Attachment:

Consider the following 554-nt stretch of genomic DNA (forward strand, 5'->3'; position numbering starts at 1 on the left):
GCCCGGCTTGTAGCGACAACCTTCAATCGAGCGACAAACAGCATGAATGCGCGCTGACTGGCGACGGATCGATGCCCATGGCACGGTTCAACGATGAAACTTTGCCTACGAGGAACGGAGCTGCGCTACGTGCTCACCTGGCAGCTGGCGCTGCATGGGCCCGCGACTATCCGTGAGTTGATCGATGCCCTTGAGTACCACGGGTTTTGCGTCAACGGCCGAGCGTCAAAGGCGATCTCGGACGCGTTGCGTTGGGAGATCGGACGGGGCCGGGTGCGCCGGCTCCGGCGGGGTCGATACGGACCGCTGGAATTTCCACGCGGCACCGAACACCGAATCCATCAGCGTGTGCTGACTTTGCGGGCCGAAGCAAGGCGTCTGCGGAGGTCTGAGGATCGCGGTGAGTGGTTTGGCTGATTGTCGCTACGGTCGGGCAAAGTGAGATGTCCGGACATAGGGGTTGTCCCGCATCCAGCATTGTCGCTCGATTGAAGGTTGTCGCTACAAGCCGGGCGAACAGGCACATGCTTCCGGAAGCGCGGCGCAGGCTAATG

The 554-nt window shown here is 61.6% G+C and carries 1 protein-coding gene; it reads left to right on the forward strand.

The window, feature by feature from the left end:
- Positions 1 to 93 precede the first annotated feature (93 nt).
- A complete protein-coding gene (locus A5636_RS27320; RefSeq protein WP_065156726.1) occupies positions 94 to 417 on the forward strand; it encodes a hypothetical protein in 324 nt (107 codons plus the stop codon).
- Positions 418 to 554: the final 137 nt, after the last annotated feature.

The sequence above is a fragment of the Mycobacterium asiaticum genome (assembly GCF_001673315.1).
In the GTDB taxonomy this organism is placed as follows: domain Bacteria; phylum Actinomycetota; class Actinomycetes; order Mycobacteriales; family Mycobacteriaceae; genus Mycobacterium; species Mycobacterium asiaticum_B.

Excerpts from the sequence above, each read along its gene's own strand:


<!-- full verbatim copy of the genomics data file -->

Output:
Consider the following 554-nt stretch of genomic DNA (forward strand, 5'->3'; position numbering starts at 1 on the left):
GCCCGGCTTGTAGCGACAACCTTCAATCGAGCGACAAACAGCATGAATGCGCGCTGACTGGCGACGGATCGATGCCCATGGCACGGTTCAACGATGAAACTTTGCCTACGAGGAACGGAGCTGCGCTACGTGCTCACCTGGCAGCTGGCGCTGCATGGGCCCGCGACTATCCGTGAGTTGATCGATGCCCTTGAGTACCACGGGTTTTGCGTCAACGGCCGAGCGTCAAAGGCGATCTCGGACGCGTTGCGTTGGGAGATCGGACGGGGCCGGGTGCGCCGGCTCCGGCGGGGTCGATACGGACCGCTGGAATTTCCACGCGGCACCGAACACCGAATCCATCAGCGTGTGCTGACTTTGCGGGCCGAAGCAAGGCGTCTGCGGAGGTCTGAGGATCGCGGTGAGTGGTTTGGCTGATTGTCGCTACGGTCGGGCAAAGTGAGATGTCCGGACATAGGGGTTGTCCCGCATCCAGCATTGTCGCTCGATTGAAGGTTGTCGCTACAAGCCGGGCGAACAGGCACATGCTTCCGGAAGCGCGGCGCAGGCTAATG

The 554-nt window shown here is 61.6% G+C and carries 1 protein-coding gene; it reads left to right on the forward strand.

The window, feature by feature from the left end:
- Positions 1 to 93 precede the first annotated feature (93 nt).
- A complete protein-coding gene (locus A5636_RS27320; RefSeq protein WP_065156726.1) occupies positions 94 to 417 on the forward strand; it encodes a hypothetical protein in 324 nt (107 codons plus the stop codon).
- Positions 418 to 554: the final 137 nt, after the last annotated feature.

The sequence above is a fragment of the Mycobacterium asiaticum genome (assembly GCF_001673315.1).
In the GTDB taxonomy this organism is placed as follows: domain Bacteria; phylum Actinomycetota; class Actinomycetes; order Mycobacteriales; family Mycobacteriaceae; genus Mycobacterium; species Mycobacterium asiaticum_B.

Excerpts from the sequence above, each read along its gene's own strand: